Five and Ten (1931)
Five and Ten (in Great Britain, Daughter of Luxury) – an adaptation of Fannie Hurst’s novel with the same title – was the only film co–starring Marion Davies and Leslie Howard. Actually, Marion wanted him in the Berry Rhodes role: Irving Thalberg, head of MGM had proposed Clark Gable for the role, but Marion did not like him; she thought he was not sophisticated enough for the role. On the contrary, she had fallen in love with Leslie Howard’s performance in Berkeley Square. She was said, many years later, to have been so disappointed when they had met for the first time, because he was much shorter than he looked on stage, that she had insisted that he played love scenes on platforms. Now, I frankly believe this is just another of those naughty tales needed to spice up movie stars’ biographies .
Leaving aside these trifles, a leading man role in one of Marion Davies’ films was another important step in Leslie Howard’s career. Marion Davies was William Randolph Hearst’s mistress and protegee, she was very popular and very influential. The two actors developed a mutual sympathy, and Leslie and his family became frequent guests at Hearst’s mansion, San Simeon, as Leslie’s daughter recounts in her book; Leslie often joined Marion’s famous parties. Obviously, a lot of gossips arose about this friendship.
Gossips add little to the value of a film. Nevertheless, the couple Davies-Howard has a great chemistry on screen. Besides, Leslie Howard’s acting in this film is very relaxed and natural, and his remarkable performance must have had a positive influence on Marion Davies’ acting; this is one of her best performances.
John Rarick, the rich owner of the Five-and-Ten chain, moves his family from Kansas to New York. Nobody seems happy with his decision: neither his wife, who feels neglected, nor his son Avery. His daughter Jennifer would like to be admitted in the city’s social elite, but she is snubbed by her snooty friends. She falls in love with Berry Rhodes, a promising architect, who is engaged with Muriel, one of Jennifer snobbish friends. Jennifer persuades his father to hire Berry to build a new office building. Berry soon falls in love with Jennifer, but does not want to hurt Muriel. After a misunderstanding between Jennifer and Berry, he decides to marry Muriel. When the building is finished, Jennifer and Berry meet again; they understand they are still in love with each other. In the meantime, Jennifer’s mother had decided to leave her husband; when Avery understands that his family is tearing apart, deliberately crashes his plane. In the hospital, the Rarick family gathers around Avery’s bed, While the Raricks are leaving for Europe, Berry tells Jennifer he will join her as soon as he gets a divorce.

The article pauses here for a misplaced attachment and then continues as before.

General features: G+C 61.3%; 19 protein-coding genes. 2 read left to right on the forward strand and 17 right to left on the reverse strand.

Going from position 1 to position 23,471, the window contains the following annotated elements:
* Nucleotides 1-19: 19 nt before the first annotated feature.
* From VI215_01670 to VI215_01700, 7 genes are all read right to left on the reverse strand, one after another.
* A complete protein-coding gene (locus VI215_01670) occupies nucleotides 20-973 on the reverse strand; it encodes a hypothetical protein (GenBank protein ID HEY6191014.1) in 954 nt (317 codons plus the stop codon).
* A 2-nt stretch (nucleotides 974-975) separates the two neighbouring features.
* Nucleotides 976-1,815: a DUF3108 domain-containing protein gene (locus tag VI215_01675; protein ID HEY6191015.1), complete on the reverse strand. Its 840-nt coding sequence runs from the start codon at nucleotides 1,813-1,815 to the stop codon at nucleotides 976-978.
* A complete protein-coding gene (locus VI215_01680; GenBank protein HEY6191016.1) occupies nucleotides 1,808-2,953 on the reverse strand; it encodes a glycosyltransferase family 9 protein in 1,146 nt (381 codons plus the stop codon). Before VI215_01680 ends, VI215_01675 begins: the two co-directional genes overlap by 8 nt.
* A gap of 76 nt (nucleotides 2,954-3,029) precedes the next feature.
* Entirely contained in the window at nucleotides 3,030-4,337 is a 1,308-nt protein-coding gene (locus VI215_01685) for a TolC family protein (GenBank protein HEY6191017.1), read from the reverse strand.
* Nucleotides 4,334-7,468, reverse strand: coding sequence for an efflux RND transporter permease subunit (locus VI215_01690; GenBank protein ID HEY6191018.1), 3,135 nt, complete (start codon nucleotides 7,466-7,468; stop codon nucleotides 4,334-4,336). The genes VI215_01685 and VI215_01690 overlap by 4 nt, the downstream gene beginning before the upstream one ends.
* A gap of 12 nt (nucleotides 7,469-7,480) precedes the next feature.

It is a different Miss Davies and an effective one, her ability to convey the depth of suffering being nicely tempered by sincerity and restraint.
Nevertheless, Miss Davies can’t do the tempering for the story and the other characters. Though she has the assistance of such expert players as Leslie Howard and Richard Bennett, the picture resolves into a lugubrious and overdrawn study of woe as it afflicts the members of a millionaire family which has set itself to buck the chilled citadel of New York’s social set. […]
Miss Davies and Leslie Howard play superlatively together, and Richard Bennett’s characterization is clear cut. Irene Rich is sympathetic as the unhappy wife and Kent Douglass appears as the youth who simply can’t stand the strain of it all.
(Thornton Delehanty, New York Evening Post, July 11, 1931)
“Daughter of Luxury” shines above it all for the opportunity it provides to Marion Davies for a display of her brilliant talent as a screen actress.
She still makes a captivating heroine who is not too sure about “her man”. But the merit of the film goes to the discovery it has made of a new star of the opposite sex. Leslie Howard by name, he has all the power and charm of an English actor, coupled with that priceless possession, from the point of view of this country’s audience, a finely resonant speaking voice.
One may see “Daughter of Luxury” and forget it, but the acting of Leslie Howard will remain until his name is being shouted round Broadway.
(The Nottingham Evening Post, August 7, 1931)
Miss Davies achieves a masterpiece of characterization as Jennifer, the courageous heroine of the Fannie Hurst novel.[…]
Leslie Howard, that distinguished young British actor, plays opposite Miss Davies as the architect who mistakes her interest in his welfare. He offers a sterling performance.
(The Daily Star, August 27, 1931)
FIVE AND TEN
Director: Robert Z. Leonard (uncredited)
Writer: Fannie Hurst (novel)
Screenplay: A.P. Younger
Photography: George Barnes
Film Editing: Margaret Booth
Art Director: Cedric Gibbons
Costume Design: Adrian
Marion Davies (Jennifer Rarick)
Leslie Howard (Berry Rhodes)
Richard Bennett (John G. Rarick)
Irene Rich (Jenny Rarick)
Douglass Montgomery (Avery Rarick)
Mary Duncan (Muriel Preston)
(Click to enlard)